Labour can’t hide from poll reality

Rodney Hide adds another voice to those criticising Labour president Nigel Haworth for his claim that the polls tell Labour they are “on course to victory in 2017”.

Rodney Hide: Don’t mention the polls!

Spare a thought these summer holidays for Professor Nigel Haworth, President of the New Zealand Labour Party.

He has attempted to rally members and supporters with a missive declaring, “We’re finishing an excellent year in which the polls and popular feeling on the streets tells us that we are on course to victory in 2017”.

The polls a year on from their election defeat in 2011 had Labour and the Greens trailing National by 1 per cent. A year on from their 2014 defeat Labour and the Greens are trailing National 10 per cent.

The polls are worse for Labour than when David Shearer was leader.

We understand the need for positivity and talking the team up.

But positivity can’t be at the expense of reality. You can’t be 10 points down at half time and tell the team the scoreboard shows you winning. That’s delusional. That does nothing to rally the team.

How do the latest poll results compare to three years ago?

Last five poll results 2012:

  • National 45, 44, 47, 46.2, 45.5 – Average 45.54
  • Labour 31.5, 35, 34.6, 34.4, 33.5 – Average 33.8
  • Greens 13.5, 13, 12.9, 10.5, 11 – Average 12.18
  • NZ First 6.5, 3.6, 2, 3.8, 8 – Average 4.18

Last five poll results 2015:

  • National 47, 49, 46.7, 49, 51.3, 48.6 – Average 48.6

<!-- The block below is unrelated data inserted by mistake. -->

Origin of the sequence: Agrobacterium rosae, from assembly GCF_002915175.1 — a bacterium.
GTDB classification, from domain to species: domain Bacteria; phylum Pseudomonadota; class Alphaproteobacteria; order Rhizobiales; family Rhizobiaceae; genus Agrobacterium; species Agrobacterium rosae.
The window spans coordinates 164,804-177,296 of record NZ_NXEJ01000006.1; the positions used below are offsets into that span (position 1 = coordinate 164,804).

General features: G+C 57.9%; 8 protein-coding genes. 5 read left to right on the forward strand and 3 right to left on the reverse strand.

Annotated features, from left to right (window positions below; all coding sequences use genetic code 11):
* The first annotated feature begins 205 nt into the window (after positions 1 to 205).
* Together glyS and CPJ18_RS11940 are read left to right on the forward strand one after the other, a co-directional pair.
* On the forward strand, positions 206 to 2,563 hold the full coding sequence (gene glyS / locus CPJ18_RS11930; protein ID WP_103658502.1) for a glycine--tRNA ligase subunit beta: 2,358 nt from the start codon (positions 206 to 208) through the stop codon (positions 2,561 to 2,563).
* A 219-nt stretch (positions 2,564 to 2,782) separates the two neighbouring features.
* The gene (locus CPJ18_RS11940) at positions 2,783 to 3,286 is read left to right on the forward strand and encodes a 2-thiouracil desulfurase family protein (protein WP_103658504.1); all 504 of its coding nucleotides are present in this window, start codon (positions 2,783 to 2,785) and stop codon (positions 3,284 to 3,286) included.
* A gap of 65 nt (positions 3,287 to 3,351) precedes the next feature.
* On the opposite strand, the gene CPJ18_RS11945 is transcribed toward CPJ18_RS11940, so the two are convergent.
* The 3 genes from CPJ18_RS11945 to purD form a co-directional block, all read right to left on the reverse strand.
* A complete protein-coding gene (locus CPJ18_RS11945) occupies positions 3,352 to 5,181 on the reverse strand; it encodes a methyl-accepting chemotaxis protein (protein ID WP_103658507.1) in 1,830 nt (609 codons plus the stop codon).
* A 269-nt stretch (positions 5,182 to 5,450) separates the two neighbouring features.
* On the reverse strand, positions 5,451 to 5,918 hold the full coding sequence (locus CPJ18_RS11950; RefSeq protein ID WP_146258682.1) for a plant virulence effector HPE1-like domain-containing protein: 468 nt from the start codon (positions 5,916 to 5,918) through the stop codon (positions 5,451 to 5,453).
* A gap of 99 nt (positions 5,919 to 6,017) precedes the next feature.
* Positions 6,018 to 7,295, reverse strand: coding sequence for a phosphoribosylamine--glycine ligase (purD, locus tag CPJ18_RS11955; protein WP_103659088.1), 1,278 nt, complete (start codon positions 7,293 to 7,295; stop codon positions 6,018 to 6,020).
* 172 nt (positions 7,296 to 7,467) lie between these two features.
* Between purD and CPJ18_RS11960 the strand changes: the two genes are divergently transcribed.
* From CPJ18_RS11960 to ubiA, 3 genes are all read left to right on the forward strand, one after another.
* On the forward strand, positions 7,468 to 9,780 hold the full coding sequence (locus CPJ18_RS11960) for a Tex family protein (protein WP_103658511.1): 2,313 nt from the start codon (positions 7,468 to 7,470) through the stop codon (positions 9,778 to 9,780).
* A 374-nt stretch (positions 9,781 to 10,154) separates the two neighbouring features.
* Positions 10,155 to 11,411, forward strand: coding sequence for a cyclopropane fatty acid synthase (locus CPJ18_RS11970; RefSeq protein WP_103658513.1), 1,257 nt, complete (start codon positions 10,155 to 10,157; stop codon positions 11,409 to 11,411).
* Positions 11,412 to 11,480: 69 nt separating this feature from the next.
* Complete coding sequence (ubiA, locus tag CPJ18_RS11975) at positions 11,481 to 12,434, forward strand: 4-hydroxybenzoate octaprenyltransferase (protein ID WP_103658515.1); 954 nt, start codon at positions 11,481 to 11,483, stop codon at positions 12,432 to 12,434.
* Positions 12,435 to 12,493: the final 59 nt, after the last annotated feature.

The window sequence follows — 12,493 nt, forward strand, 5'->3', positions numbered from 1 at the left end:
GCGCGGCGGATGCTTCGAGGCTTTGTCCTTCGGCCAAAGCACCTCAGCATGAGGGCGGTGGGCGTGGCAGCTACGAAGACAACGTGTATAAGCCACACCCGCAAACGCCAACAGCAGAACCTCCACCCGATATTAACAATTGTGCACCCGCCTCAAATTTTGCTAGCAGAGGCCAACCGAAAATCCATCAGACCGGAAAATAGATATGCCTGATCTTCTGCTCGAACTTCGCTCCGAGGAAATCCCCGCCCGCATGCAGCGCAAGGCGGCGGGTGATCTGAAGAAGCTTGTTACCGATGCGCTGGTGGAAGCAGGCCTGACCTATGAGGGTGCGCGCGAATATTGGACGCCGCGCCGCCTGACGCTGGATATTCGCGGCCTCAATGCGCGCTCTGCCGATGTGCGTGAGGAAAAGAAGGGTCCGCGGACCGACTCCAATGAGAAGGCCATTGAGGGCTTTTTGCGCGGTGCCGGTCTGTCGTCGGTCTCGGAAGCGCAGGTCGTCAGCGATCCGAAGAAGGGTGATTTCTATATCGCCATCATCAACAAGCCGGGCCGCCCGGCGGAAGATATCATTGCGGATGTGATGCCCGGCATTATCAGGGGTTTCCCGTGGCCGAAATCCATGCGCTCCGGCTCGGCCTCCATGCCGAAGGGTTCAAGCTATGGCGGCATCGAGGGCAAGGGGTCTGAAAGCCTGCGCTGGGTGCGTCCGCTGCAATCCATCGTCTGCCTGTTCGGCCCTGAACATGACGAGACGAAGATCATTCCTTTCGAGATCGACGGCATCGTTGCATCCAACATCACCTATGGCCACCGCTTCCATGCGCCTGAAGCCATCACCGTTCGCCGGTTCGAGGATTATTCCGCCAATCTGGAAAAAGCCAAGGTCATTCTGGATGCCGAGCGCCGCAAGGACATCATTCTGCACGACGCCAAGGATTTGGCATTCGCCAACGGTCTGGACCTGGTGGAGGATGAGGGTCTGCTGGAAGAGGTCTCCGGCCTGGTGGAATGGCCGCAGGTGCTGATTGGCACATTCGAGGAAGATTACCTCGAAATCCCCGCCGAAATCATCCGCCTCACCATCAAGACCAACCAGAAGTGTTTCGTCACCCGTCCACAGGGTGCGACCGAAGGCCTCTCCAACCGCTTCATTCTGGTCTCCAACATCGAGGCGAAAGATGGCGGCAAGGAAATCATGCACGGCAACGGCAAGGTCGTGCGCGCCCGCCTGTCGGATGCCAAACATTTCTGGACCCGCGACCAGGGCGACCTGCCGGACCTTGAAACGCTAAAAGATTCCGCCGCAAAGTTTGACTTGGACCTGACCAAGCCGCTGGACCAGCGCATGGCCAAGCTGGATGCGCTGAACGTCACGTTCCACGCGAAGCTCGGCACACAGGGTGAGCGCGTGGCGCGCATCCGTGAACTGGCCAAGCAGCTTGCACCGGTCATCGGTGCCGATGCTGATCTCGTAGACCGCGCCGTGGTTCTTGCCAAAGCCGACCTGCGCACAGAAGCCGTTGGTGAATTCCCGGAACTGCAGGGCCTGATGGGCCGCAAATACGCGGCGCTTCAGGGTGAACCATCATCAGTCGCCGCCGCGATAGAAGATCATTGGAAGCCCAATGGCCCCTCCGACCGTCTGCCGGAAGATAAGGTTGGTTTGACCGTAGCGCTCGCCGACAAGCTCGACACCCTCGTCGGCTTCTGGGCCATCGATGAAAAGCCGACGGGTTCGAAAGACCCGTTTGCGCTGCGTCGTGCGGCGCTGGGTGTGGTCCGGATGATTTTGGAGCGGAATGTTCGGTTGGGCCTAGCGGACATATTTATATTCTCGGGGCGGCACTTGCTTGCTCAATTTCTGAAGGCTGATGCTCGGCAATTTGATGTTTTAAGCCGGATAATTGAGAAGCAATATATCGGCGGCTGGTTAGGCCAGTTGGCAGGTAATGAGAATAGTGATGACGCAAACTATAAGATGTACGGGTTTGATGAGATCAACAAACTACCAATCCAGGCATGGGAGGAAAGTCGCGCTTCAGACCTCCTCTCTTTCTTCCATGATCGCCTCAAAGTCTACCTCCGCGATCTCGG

• Labour 31, 29.5, 32.3, 28.5, 31.1 – Average 30.48
  • Greens 12, 12, 10.2, 13, 8.2 – Average 11.08
  • NZ First 9, 6, 7.5, 6, 5.7 – Average 6.84

National and NZ First are stronger now, Labour and Greens are weaker.

The only way Labour are guaranteed ‘victory’ in 2017 is in coalition with Greens. Which way NZ First would go will be unknown until after the election and it’s far from sure they would team up with Labour and Greens..

Consolidated averages end of 2012:

  • National 45.54
  • Labour+Greens 45.98
  • Labour+Greens+NZ First 50.16

Consolidated averages end of 2015:

  • National 48.6
  • Labour+Greens 41.56
  • Labour+Greens+NZ First 48.4

“We’re finishing an excellent year in which the polls and popular feeling on the streets tells us that we are on course to victory in 2017” sounds like ra-ra political bull.

It’s nearly two years until the next election and much could happen in that time. Hide points out that Labour could still succeed.

You can inspire the team telling them we can win, that we have done the hard yards and are well placed to win.

And in truth that’s Labour’s position. It can win the next election. It has done some hard yards and the team has settled down under Andrew Little’s leadership.

The polls this far out don’t matter much. They are certainly not a predictor of what will happen over the next two years.